I have asked Josephson to comment on the issue and have recieved this reply and josephson kindly agreed to allow me to post the response here. I will also ask Gefell to comment. Both companies have been extreemly helpful with customer support so am gratful for their help and support.

My Question :- Thanks again for the info so far. I wanted to try to find out more about the various phase comments about the mk221 capsuel, I've read, in so far as I can, the comments via the various web sites. is there any technical data about phase response available ? Im not that concerned about it but would like some more info if possible.

Kelly Kay from Josephson :-

The rate at which these phase changes "wrap", that is how gradual the changes are relative to frequency change, is directly related to the damping inherent to the resonance. In order to make any sort of reasonable, useful, directional or omni dc-biased condenser mic internal mechanical and acoustic damping must be *very* high so these phase wraps will be inherently very uniform and very gradual. If the damping were not very high you would instead have very high, audible, resonance related response (presence) peaks as well and an audible objectionable ringing.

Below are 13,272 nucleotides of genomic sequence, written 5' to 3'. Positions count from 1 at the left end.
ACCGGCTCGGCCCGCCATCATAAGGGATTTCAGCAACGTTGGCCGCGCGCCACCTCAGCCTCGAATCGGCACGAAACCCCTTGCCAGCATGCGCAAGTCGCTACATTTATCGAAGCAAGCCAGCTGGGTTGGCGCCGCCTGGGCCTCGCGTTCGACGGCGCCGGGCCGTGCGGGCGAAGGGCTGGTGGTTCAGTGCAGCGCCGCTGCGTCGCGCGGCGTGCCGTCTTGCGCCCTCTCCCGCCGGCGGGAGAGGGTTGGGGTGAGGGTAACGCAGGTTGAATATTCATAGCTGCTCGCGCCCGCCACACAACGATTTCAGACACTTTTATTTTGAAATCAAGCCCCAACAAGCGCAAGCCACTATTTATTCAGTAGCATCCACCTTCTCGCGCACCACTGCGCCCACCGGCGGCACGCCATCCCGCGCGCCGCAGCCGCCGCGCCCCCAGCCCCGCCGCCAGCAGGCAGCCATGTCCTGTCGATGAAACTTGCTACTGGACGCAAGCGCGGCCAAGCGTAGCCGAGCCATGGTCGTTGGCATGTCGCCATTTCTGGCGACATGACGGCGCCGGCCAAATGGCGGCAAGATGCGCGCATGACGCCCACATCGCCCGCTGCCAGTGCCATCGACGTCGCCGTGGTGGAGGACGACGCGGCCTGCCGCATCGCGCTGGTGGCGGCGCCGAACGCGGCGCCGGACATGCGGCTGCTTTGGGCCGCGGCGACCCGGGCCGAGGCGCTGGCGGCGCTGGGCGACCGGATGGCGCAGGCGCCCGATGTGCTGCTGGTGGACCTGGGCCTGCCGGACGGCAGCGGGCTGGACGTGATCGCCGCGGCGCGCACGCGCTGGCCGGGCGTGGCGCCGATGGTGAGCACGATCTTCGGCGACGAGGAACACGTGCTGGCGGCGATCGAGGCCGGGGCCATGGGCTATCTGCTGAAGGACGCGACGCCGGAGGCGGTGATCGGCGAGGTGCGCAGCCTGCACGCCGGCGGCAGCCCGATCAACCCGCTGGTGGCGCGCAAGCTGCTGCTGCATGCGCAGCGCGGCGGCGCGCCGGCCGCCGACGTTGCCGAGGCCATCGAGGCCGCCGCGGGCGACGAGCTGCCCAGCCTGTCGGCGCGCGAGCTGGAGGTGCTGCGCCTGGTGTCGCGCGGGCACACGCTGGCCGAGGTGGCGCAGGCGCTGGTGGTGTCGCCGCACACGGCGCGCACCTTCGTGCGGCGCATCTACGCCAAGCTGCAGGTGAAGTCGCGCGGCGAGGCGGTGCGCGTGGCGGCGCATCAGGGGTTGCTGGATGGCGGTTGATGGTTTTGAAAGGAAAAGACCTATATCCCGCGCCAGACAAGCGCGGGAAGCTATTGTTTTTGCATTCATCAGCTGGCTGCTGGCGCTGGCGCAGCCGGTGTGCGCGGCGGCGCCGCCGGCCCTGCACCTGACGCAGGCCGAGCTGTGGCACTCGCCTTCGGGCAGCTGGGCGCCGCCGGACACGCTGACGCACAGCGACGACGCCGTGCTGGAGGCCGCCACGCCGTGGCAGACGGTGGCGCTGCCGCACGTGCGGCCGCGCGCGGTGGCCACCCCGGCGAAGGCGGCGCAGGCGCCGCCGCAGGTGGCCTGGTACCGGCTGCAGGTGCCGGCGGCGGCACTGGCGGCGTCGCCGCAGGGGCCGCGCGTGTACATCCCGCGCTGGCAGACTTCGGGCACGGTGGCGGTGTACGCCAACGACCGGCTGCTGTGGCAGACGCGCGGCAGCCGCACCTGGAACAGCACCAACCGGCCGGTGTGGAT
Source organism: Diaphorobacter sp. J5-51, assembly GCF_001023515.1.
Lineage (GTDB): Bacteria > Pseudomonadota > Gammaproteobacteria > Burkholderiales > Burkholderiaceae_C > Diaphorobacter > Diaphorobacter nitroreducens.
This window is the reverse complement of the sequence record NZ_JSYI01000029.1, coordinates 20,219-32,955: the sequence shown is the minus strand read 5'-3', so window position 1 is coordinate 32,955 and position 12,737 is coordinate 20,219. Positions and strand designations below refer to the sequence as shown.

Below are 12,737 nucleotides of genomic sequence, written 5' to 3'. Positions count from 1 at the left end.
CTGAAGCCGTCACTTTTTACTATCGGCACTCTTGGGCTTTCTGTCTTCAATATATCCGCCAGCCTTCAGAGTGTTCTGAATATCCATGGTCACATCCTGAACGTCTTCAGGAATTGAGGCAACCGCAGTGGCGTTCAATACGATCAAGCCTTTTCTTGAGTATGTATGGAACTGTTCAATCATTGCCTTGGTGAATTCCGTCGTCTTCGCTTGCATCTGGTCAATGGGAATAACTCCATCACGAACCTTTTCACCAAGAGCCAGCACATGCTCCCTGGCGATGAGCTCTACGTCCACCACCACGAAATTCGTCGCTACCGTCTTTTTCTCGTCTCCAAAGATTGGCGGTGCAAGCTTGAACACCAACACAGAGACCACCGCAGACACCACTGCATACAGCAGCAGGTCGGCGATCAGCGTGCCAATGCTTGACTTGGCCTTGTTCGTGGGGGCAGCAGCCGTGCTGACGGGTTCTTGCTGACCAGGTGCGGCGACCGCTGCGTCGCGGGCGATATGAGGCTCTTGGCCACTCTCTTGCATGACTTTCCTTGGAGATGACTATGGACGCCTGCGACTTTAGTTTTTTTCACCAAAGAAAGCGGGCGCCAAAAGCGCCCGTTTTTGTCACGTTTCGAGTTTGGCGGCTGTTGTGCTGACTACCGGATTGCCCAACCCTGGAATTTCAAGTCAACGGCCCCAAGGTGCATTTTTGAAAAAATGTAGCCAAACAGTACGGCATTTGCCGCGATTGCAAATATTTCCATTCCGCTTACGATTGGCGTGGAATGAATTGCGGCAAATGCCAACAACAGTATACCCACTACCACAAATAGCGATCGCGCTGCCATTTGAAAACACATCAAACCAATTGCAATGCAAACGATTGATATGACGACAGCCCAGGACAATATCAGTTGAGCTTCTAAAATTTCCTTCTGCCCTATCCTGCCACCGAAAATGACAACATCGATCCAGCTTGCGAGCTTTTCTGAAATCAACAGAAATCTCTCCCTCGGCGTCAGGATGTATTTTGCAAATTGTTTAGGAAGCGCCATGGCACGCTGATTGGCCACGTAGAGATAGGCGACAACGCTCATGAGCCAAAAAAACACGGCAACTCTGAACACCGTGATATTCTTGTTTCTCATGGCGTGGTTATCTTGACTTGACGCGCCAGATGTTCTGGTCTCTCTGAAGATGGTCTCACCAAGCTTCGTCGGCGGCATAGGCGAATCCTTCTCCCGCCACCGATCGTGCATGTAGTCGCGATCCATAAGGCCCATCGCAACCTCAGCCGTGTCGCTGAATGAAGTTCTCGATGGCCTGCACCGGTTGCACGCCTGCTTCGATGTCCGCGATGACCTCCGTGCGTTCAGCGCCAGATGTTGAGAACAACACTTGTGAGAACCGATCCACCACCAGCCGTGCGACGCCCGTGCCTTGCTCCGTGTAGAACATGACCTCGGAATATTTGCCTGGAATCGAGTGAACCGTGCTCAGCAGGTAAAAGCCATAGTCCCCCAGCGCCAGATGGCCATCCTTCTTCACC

Given the above, if you consider the phase wraps one sees when comparing the phase of a "source" of a signal to the signal after it has propagated over a distance...phase relative to the source wraps at increasing rates with increases in distance from the source. It is no surprise that much of the psycho-acoustic research done on the human ability to detect phase variations in recording playback shows that the human ears ability to perceive and differentiate real from artificial is dependant not on absolute flat phase response but instead on smooth and uniform variation in phase response (which absolute flat phase response is a sub set of.) (Note: in the extreme case of comparing compression to rarefaction, in-phase vs. full 180 degree out of phase, it has been shown that a limited number of very good listeners can tell the difference can tell the difference but even then only on something like a strong isolated kick drum sound.)